Device puts all your credit cards on your phone

Slowly but surely, real-world transactions are going digital -- just not necessarily the way futurists had envisioned. Right now, it isn't digital currency like Bitcoin that's leading the charge; instead, it's your smartphone.

For example, products like Loop Pay are enabling you to use your phone to make mobile payments without carrying your credit cards. Loop ChargeCase is an iPhone case (which fits the iPhone 5 and 5s) that works in conjunction with an iPhone app to store all of your credit cards and other cards (like debit cards, gift cards and loyalty cards). The case lets you make mobile payments at any point-of-sale terminal that you would ordinarily swipe a card.

Here's where it gets interesting. You don't actually swipe Loop, because no magnetic stripe is involved. Instead, the Loop case transmits a magnetic field that emulates the data embedded in your card's magnetic strip. You simply need to hold the phone close to the stripe reader and activate the transaction.

Loop ChargeCase costs $99 and includes a fob with which you swipe your existing credit cards (and other swipe cards). After entering all of your cards in your iPhone, you can leave those cards at home and rely exclusively on your phone. The app makes it easy to switch among different cards on the fly, so your phone can essentially act like any of your various cards at the touch of a button.

Moreover, the Loop case doubles as a charging sled, delivering about a 60 percent charge to your phone. Even if your phone and the Loop's iPhone battery are completely dead, though, the Loop case maintains a reserve charge capable of continuing to make mobile payments even if the phone itself is dead.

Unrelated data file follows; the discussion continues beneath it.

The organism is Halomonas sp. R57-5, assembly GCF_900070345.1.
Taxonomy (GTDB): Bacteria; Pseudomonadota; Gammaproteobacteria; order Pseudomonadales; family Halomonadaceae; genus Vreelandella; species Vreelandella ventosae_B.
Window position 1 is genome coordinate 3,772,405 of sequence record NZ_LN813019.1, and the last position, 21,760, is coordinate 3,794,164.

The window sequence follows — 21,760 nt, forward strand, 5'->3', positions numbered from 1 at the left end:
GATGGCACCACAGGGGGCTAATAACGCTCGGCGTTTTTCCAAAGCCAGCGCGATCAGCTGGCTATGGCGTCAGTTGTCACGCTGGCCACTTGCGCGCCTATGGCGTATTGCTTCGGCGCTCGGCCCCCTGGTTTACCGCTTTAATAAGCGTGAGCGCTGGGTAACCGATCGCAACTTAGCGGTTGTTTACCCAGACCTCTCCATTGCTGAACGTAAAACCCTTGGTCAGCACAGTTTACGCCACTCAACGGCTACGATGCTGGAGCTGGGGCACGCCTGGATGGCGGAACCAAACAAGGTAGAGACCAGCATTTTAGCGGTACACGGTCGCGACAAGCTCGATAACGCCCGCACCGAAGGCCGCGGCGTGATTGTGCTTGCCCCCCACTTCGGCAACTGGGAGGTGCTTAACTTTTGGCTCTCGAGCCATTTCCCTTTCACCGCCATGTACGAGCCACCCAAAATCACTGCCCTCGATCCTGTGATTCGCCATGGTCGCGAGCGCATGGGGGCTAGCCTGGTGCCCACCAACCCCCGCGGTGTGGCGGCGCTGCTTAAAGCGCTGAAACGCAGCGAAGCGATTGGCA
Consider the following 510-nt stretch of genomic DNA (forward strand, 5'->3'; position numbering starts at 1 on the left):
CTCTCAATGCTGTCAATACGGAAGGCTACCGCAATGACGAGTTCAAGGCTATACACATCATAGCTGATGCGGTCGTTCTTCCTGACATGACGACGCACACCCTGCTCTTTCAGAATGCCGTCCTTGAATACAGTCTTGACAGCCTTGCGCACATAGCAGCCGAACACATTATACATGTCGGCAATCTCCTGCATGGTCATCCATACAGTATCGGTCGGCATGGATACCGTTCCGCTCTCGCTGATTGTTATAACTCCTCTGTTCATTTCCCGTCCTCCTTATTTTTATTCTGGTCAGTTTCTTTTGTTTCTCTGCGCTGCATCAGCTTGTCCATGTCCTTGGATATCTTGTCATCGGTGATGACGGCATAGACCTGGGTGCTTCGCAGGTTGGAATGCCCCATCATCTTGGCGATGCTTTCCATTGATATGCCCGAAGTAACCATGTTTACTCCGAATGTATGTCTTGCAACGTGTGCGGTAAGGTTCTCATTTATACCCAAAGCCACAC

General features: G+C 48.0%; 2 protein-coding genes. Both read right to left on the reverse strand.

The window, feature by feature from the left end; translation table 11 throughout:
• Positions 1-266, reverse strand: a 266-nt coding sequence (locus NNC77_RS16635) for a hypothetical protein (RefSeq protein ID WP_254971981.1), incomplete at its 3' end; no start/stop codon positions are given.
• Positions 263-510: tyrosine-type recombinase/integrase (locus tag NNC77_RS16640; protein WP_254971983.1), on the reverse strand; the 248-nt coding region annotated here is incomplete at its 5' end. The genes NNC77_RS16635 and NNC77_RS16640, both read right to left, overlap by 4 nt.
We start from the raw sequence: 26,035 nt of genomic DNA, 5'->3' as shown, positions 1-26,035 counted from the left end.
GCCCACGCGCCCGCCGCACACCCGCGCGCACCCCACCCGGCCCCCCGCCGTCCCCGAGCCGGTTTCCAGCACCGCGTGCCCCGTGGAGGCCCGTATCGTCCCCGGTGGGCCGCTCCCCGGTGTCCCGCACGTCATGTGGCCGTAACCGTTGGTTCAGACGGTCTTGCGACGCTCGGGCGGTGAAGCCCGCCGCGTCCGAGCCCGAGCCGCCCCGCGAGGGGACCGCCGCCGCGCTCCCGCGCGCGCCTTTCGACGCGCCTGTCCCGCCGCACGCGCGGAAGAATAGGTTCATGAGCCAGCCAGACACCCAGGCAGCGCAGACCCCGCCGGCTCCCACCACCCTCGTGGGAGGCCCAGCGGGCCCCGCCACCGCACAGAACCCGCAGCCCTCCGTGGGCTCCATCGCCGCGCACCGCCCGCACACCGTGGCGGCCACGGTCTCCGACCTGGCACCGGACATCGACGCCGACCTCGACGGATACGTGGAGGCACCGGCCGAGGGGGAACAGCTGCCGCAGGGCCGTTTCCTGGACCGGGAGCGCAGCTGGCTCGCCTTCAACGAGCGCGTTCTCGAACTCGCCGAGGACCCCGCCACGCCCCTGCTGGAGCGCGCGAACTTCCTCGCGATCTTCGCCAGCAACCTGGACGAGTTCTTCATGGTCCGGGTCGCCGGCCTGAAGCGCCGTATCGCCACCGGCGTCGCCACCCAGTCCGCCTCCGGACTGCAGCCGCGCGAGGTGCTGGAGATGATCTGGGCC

Loop also claims that Loop ChargeCase is more secure than your ordinary credit card. That's because all of your credit card information is encrypted, and access is password- and PIN-protected.

How compatible is Loop? According to Loop, it works with about 90 percent of stores and restaurants that use credit card readers worldwide. In the U.S., those numbers should be even more attractive, since magnetic stripe readers are ubiquitous here. Readers optimized for EMV-chip cards exist in only a handful of countries. (EMV stands for Europay, Mastercard and Visa, and relies on an embedded chip to authenticate mobile payments.)

Loop isn't the only product trying to modernize mobile payments via your phone. Loop is shipping now (The ChargeCase emerged from a successful Kickstarter campaign earlier this year.) Later this year, for example, Coin is expected to emerge from development and ship to its backers. Unlike Loop, which opted to build a device around the phone, Coin is a credit card-like gadget that stays in communication with your phone via Bluetooth, but is itself a swipe-able electronic card.

If devices like Loop and Coin prove successful among the consumers, you can expect to see more such devices. The technology appears to be sound. The bigger question is if consumers will have enough confidence that these gadgets are secure.

Photo courtesy of Loop


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